The 'Help' button of the GUI shows text like the following, which indicates how one can ADD, MOVE, DELETE objects (text-lines or images) on the canvas.

This utility puts 2 types of objects on the canvas:

             text-lines   and/or    images

You put text-lines and images on the canvas the same way:

   - press the Return/Enter key with the text cursor in the
     entry field for a text string or the entry field for
     an image filename (after there is an entry in the
     field, of course)
   - click MB3 (mouse button 3) on the entry field for a
     text string or the entry field for an image filename.

The text-line or image will be placed on the canvas in the upper
left corner of the canvas.  You can DRAG the object where you
want it by pressing MB1 on the object and dragging it
elsewhere on the canvas.

To DELETE an object (text-line or image) from the canvas,
press-and-release MB3 (mouse button 3) on the canvas-object
to be deleted.

You can click and release MB3 on the filename in the entry field,
to (re)LOAD the image from the image file to the canvas. If the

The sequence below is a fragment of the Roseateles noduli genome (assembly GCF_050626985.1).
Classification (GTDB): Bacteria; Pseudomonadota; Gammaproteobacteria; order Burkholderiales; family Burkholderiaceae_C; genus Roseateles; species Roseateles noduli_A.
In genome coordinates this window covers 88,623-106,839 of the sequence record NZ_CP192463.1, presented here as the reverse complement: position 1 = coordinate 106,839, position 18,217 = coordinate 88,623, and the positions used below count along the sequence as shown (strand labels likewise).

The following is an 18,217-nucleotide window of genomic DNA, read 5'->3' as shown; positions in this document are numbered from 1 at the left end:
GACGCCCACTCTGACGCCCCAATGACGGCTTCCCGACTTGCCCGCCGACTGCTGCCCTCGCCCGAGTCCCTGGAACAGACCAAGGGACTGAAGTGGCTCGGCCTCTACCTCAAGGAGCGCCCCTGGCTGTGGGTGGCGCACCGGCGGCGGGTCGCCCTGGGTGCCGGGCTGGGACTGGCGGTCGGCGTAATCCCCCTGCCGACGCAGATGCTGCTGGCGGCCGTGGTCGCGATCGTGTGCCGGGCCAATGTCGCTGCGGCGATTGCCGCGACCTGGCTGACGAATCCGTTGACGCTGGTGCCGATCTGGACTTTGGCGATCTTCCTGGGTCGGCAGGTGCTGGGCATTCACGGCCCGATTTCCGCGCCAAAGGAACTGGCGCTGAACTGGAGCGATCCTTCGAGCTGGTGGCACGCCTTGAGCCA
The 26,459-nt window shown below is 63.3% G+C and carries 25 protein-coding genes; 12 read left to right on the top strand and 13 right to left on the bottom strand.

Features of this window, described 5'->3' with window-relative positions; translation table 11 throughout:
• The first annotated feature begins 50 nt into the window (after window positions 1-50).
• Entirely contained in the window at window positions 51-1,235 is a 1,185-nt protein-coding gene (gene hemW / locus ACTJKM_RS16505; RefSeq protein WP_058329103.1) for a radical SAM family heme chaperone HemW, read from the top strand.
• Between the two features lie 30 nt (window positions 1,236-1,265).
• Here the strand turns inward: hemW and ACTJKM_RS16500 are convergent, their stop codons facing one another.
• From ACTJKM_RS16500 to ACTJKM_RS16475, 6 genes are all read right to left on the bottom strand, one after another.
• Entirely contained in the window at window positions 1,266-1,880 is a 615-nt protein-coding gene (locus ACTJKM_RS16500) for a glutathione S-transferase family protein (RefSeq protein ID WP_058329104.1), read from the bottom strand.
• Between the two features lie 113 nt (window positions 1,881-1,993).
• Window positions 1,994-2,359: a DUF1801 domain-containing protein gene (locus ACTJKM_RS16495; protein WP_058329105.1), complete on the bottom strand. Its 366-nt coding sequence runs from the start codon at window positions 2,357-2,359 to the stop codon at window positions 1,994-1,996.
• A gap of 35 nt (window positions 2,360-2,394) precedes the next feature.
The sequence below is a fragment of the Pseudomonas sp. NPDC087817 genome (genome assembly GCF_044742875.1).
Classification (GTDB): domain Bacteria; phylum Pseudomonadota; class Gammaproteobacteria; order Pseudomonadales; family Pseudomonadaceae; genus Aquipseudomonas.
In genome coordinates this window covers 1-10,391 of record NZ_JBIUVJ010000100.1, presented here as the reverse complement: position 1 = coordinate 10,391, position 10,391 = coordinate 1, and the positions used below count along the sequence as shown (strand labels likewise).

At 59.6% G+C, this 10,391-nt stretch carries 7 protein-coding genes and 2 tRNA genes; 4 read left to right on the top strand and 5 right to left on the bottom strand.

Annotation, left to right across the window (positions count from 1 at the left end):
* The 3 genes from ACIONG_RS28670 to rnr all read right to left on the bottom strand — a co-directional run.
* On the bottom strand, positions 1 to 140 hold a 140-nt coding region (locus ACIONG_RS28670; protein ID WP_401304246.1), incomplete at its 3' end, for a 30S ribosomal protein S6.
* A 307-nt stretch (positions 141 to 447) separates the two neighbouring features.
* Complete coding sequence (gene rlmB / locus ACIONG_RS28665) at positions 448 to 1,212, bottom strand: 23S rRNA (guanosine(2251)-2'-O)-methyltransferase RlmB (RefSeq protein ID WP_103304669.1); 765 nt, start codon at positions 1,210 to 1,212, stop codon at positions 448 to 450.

image covers up your text-lines, click on the 'RaiseLines' button
to reveal the text again.

You can use a screen/image capture utility (such as
'gnome-screenshot' on Linux) to capture your 'title block'.

You can 'crop' the image and process it with 'blur' or 'bevel'
or 'gamma correct' or whatever with an image editor (such as
'mtpaint' on Linux).

And you can print the image with an image view-print utility
(such as 'eog' = 'Eye of Gnome' on Linux).

How to change colors is not mentioned in this help, but it should be fairly obvious that those capabilities are available (and how to make the color changes) from the presence of the 'Next Line Color' and 'Background Color' buttons on the GUI.

Those 2 color buttons call on a color-selector-GUI script to set those colors. You can make that color-selector script by cutting-and-pasting the code from the page offering 'a non-obfuscated color selector GUI', on the freedomenv.com site.